As we stood gazing at her fair sheer, Mike looked like a young boy at the county fair, anxiously waiting for someone to bid on his prize calf. We christened her JANE ANN, for our daughter.

JANE ANN’s maiden sail was down the Black River, bound for the open waters of Lake Michigan. Sails were set in the lee of the channel. As we passed the pier heads and barn-red South Haven Light, we switched off the engine and trimmed the sails. She heeled slightly, slicing through the light chop. It was an exhilarating sail for builder and owner alike.

She is beautiful to behold, whether viewed from the cockpit, standing on the dock, or from another boat. Her bright interior finish accentuates the wood grain and her graceful lines are eye-pleasing from virtually every vantage point. Under sail or oars, she draws waterfront admirers.

With a spacious cockpit and deep, sumptuous seating, JANE ANN is a comfortable daysailer with four adults aboard, and could be a camp-cruiser for two, with the addition of a cover for inclement weather. Over the years, she has proven to be fast in gentle breezes, and with an experienced helmsman she has sailed in winds up to 30 knots in heavy seas. She sails well close-hauled, is a delight on a reach, and jibes deftly. A particular joy is sailing downwind wing-on-wing. JANE ANN rows easily, even with three or four adults aboard.

She also tows effortlessly behind a vehicle. Weighing less than 400 lbs, she is light enough to be maneuvered onto her trailer by one person. At boat ramps, she can be rigged and ready to sail within 15 minutes. Hauling out and dropping the rig afterward take about the same amount of time.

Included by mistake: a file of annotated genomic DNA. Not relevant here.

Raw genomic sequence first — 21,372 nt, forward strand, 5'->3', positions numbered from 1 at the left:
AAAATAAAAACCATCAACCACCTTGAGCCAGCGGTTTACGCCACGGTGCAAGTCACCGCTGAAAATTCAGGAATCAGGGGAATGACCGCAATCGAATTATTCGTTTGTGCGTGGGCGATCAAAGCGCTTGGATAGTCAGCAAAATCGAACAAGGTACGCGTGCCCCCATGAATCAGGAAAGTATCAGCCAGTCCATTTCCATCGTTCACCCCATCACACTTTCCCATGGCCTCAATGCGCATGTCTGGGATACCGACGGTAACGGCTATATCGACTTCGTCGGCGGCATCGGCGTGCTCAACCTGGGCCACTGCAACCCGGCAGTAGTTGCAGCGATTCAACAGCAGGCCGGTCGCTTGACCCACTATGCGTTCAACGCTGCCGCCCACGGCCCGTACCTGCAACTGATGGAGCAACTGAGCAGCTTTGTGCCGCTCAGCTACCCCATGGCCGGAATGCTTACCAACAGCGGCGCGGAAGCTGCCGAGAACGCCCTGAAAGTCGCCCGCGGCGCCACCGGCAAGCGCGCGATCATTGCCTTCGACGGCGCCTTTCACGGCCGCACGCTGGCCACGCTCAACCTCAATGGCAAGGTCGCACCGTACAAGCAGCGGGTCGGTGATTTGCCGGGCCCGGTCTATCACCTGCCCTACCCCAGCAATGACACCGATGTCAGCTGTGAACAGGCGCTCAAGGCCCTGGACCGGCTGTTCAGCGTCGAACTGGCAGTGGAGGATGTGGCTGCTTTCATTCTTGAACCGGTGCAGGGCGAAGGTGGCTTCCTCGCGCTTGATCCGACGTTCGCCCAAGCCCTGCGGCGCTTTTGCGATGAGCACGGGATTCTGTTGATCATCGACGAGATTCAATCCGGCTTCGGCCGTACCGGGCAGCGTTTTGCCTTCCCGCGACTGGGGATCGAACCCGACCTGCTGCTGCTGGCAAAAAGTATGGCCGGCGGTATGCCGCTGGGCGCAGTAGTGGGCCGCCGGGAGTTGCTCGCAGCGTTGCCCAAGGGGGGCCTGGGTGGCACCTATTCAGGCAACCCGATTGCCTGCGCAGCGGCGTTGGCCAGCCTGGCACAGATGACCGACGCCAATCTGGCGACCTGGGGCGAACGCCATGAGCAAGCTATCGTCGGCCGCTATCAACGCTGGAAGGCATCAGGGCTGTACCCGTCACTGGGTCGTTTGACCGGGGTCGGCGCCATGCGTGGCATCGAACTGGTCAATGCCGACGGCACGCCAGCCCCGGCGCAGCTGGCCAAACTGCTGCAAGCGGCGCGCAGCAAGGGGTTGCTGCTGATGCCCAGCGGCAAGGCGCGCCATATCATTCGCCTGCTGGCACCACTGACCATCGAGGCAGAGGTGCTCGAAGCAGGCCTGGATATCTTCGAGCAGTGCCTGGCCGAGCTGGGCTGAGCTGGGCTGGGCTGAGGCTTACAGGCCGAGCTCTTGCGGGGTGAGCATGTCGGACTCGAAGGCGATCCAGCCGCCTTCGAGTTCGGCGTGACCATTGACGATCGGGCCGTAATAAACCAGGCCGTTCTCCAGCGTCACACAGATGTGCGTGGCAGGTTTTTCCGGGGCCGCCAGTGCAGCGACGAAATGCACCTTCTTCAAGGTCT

Jane Ann performs well in light air.George D. Jepson

JANE ANN performs well in light air and is heart-pounding fun in a stiff breeze. With the addition of fore, aft and side decks by Kiefer, she has proven to be snug and dry.

After several summers sailing JANE ANN, I discussed possible alterations with the builder. The original floorboards followed the shape of the hull, and were not comfortable while moving about or sitting. So he designed, built, and installed a new flat platform, which is much more agreeable. He added belaying pin stations—two on the forward coaming and two at the mizzen mast hole. Finally, Kiefer built a wooden traveler at the aft end of the cockpit, which has a jam cleat at its center through which the mizzen sheet runs. Previously, with the cleat fixed atop the rudder, the sheet tended to become tangled with the outboard motor. The traveler also serves as a crutch for the mizzen sprit.

A fresh coat of paint on the hull—Hatteras off-white, which has a tinge of the color of the sun—and a new slightly darker blue sheer stripe, a coat of varnish on all of the brightwork, and a new layer of tan paint on the deck completed the boat’s fetching new livery (paint scheme). Freshly varnished masts were re-rigged with new lines, and she was ready to sail yet again.

Under a dazzling blue, late-summer sky dotted with white cumulus clouds, JANE ANN rounds South Haven Light on a starboard tack, her cream-colored sails— reminiscent of Egyptian cotton—filled to the south-westerly breeze. Heads turn along the breakwater, while this lovely wooden boat begins life anew on the Great Lakes.

Jane AnnRob Pittaway

In all views she resembles Nathanael Herreshoff’s Columbia Lifeboat Tender, which was her inspiration. Like her forebear, each of the fetching JANE ANN’s lines is placed with purpose. Her full midsection and moderate deadrise indicate a comfortable and accommodating boat.

This Boat Profile was published in Small Boats 2011 and appears here as archival material. If you have more information about this boat, plan, or design – please let us know in the comment section.